Miss Utah is medic for Utah Guard

Published: Tuesday, July 3 2007 12:00 a.m. MDT

Jill Stevens can look like a tough and gritty soldier one day and a beauty queen the next.

As a sergeant in the Utah National Guard, she's a combat medic who spent a year in Afghanistan patching up injured troops back in 2004 and 2005.

This past Friday, the 24-year-old self-described "electric" person, nicknamed "Smiles," was crowned Miss Utah.

"It's still settling in," Stevens said on the phone Monday.

Last year Stevens competed as Miss Southern Utah University in the Miss Utah Scholarship Pageant, finishing as second runner-up. In May she graduated from SUU with a degree in nursing. Last February the Kaysville resident was crowned Miss Davis County before being named Miss Utah last week.

Stevens said she plans to use the $10,000 scholarship prize for her master's degree toward a career as a nurse practitioner in the emergency medicine field.

The new title was yet another surprise coming from the middle child of five siblings who have grown up in a musical family, with a mother who is a member of the famed Mormon Tabernacle Choir.

When Stevens joined the Guard just before graduating from Davis High School in 2001, her family was surprised then. Stevens said joining the military was reflective of who she was — full of energy, someone with a sense of adventure. Her family eventually understood.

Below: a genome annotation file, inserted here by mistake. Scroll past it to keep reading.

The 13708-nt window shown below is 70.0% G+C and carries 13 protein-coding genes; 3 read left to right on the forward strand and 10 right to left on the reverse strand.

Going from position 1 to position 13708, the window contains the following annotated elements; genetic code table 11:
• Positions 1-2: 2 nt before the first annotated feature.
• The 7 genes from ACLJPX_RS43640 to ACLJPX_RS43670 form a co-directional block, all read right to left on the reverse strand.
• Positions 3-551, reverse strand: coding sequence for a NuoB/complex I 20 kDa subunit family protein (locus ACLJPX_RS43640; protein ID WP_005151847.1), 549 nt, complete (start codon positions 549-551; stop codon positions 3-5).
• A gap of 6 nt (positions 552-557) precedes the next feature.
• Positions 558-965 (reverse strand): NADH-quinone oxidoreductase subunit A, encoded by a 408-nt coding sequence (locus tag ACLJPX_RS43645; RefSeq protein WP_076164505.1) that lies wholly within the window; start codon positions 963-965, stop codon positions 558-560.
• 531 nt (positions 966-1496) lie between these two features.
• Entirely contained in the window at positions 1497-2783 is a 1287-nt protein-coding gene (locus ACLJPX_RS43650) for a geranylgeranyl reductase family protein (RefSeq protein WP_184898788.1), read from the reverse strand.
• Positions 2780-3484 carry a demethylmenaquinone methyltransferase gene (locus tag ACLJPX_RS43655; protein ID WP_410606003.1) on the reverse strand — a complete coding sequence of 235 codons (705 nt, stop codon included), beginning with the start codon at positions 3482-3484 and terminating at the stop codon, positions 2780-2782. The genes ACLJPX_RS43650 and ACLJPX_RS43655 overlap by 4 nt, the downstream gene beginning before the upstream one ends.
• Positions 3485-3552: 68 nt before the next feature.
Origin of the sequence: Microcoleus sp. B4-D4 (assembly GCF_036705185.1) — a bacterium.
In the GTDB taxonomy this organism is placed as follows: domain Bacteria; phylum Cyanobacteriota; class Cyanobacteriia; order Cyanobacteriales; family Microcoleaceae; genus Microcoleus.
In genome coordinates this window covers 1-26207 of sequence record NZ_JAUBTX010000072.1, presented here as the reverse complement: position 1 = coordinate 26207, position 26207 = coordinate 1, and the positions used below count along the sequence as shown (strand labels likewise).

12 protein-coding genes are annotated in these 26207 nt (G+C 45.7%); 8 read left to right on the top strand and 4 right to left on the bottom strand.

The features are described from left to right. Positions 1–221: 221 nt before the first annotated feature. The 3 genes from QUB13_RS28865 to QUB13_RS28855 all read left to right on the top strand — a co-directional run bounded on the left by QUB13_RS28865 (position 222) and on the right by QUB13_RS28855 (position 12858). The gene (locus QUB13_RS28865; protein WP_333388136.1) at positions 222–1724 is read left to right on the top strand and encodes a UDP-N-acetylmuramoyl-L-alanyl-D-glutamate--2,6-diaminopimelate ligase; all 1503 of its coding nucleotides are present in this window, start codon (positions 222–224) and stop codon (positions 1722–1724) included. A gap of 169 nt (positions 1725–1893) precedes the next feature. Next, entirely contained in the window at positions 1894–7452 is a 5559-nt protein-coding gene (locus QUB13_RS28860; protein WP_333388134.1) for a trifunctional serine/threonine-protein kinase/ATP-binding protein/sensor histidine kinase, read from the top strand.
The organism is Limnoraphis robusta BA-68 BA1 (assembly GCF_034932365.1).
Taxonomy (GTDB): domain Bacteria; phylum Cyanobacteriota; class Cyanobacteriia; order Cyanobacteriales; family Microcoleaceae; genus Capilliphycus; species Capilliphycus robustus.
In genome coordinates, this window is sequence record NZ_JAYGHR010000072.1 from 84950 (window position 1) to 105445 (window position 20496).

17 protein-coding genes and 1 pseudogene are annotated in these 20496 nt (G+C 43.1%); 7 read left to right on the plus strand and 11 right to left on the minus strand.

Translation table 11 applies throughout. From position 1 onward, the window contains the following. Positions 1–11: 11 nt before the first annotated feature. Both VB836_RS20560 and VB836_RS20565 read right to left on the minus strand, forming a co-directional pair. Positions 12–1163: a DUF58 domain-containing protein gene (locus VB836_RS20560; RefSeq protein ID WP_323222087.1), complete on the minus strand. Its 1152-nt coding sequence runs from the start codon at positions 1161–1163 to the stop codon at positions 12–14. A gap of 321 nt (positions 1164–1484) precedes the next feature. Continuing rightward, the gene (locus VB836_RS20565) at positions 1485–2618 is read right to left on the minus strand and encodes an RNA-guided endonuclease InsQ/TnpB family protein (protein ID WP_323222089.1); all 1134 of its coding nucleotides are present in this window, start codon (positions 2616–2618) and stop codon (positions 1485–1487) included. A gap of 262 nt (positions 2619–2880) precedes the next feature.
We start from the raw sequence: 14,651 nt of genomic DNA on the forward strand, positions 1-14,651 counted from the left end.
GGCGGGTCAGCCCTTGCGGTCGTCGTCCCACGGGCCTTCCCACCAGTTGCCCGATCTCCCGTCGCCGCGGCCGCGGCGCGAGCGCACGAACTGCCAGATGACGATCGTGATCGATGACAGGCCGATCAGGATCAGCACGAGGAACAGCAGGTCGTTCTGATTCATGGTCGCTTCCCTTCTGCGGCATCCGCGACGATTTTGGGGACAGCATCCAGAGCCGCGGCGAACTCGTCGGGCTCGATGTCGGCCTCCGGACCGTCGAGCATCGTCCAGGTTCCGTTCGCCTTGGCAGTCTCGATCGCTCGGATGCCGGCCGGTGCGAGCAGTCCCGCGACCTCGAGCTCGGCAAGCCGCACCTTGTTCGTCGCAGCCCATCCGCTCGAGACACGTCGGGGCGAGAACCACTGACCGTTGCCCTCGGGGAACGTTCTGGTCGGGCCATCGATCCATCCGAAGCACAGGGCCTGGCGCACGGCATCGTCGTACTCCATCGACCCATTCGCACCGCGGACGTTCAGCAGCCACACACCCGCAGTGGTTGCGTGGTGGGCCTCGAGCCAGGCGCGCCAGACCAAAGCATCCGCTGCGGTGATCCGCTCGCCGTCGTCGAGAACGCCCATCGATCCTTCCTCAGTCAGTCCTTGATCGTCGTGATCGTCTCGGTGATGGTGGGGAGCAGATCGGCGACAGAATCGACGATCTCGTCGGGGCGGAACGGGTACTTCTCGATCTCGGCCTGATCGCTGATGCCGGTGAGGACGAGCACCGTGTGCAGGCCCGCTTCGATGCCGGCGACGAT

"I love challenges," she said. "I love trying new things."

One challenge last week was having to don a swimsuit for the pageant when her normal uniform is camouflage fatigues.

"Everyone knows that in a pageant that's part of it," she said, with one caveat: "I think there's better ways to showcase fitness."

A nine-time marathon finisher, Stevens said she'd rather compete in a triathlon as part of the fitness portion of the pageant. The swimsuit competition reminded her how she's more muscular than skinny as a result of lugging around rucksacks that weigh as much as 70 pounds while training with the Guard.

Oh, and being attractive in the Army has meant Stevens gets attention from some of the male soldiers. She used the words "hit on."

"It teaches you to stand your ground," Stevens said. "You have to be blunt with soldiers."

With her chutzpah and others looking out for her, Stevens said she has had "no troubles."

Her plan now is to use the Miss Utah title to spread the word about emergency preparedness, which was her platform for the competition. She'll be visiting high schools throughout Utah to make sure they know how to respond during a disaster.

It's unknown at this point whether Stevens will be deployed again or how her Guard duties will mix with her responsibilities and appearances around the state as Miss Utah. She has about 18 months left on an eight-year contract with the Guard.

Utah Guard spokesman Maj. Hank McIntire said having a Miss America 2008 contestant among the ranks here is a positive thing.

"It draws attention to the Guard in a unique way," McIntire said. "You don't typically see a beauty queen in combat boots."

Stevens' title, he said, adds a new dimension to the kinds of things a Guard member can accomplish. He said the new Miss Utah will serve as a role model for young women who might not otherwise consider joining the Guard.

"She has a legitimate shot at winning Miss America," McIntire said. "Just because of the kind of person she is."


E-mail: sspeckman@desnews.com

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